Statistics Canada does not have a measure of undercoverage but periodically conducts reconciliation exercises with its major trading partners, excluding the United States.

On January 1, 1990, Canada entered into a memorandum of understanding with the United States concerning the exchange of import data. As a consequence, each administration is using the other's import data to replace its own export data. Canada's international merchandise trade statistics are, therefore, no longer derived exclusively from the administrative records of the Canada Border Services Agency, but from United States Customs records as well.

Customs-based information is adjusted to conform with the National Accounts concepts and definitions. The adjustments to derive balance of payments-based trade data include adjustments related to trade definition, valuation and timing. The principal difference between the two trade concepts is that customs-based merchandise trade statistics cover the physical movement of goods as they are reflected in customs documents while balance of payments-adjusted data are intended to cover all economic transactions that involve merchandise trade between residents and non-residents. The present document describes the concepts and processes pertaining to the customs-based trade statistics only. (For further information on balance of payments-adjusted data, see the publication Canada's Balance of International Payments, Statistics Canada (Catalogue no. 67-001-X).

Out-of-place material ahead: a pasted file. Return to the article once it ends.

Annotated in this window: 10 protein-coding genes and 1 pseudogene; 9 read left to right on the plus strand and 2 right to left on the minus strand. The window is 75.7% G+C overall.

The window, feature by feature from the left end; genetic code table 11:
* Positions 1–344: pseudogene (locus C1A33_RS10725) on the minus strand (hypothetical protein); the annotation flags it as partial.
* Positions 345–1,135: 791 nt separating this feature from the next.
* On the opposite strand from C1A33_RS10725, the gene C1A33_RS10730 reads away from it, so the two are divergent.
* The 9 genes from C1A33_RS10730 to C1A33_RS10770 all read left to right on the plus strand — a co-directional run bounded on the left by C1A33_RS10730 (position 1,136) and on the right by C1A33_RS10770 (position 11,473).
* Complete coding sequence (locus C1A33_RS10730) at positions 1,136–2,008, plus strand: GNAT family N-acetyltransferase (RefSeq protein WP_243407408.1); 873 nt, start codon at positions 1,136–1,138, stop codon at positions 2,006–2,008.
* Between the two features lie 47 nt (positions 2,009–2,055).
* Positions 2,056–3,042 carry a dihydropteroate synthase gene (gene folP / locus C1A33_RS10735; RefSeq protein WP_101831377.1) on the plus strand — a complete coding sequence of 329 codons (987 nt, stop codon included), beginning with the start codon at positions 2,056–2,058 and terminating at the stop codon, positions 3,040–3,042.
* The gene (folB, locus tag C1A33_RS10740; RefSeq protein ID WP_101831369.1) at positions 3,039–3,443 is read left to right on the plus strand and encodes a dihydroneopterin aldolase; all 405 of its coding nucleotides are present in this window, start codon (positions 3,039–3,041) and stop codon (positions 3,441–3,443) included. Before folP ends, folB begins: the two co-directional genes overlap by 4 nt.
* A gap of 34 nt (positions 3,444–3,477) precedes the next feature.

3. System of trade: Canadian trade statistics are compiled according to the general system of trade, as defined by the United Nations Statistical Office. Under this system, imports include all goods that have crossed Canada's territorial boundary, whether for immediate consumption in Canada or for storage in bonded customs warehouses. Domestic exports include goods grown, extracted or manufactured in Canada, including goods of foreign origin that have been materially transformed in Canada. Re-exports are exports of goods of foreign origin that have not been materially transformed in Canada, including foreign goods withdrawn for export from bonded customs warehouses. Total exports are the sum of domestic exports and re-exports. Thus the general trade system, in principal, presents all goods entering the country (imports) and all goods leaving the country (exports). It differs from the special system of trade in the treatment of imported goods into bonded customs warehouses. Under the 'special' system, these goods are counted only if and when they are withdrawn from customs warehouses for home consumption. They are not counted in export statistics unless they have first cleared customs.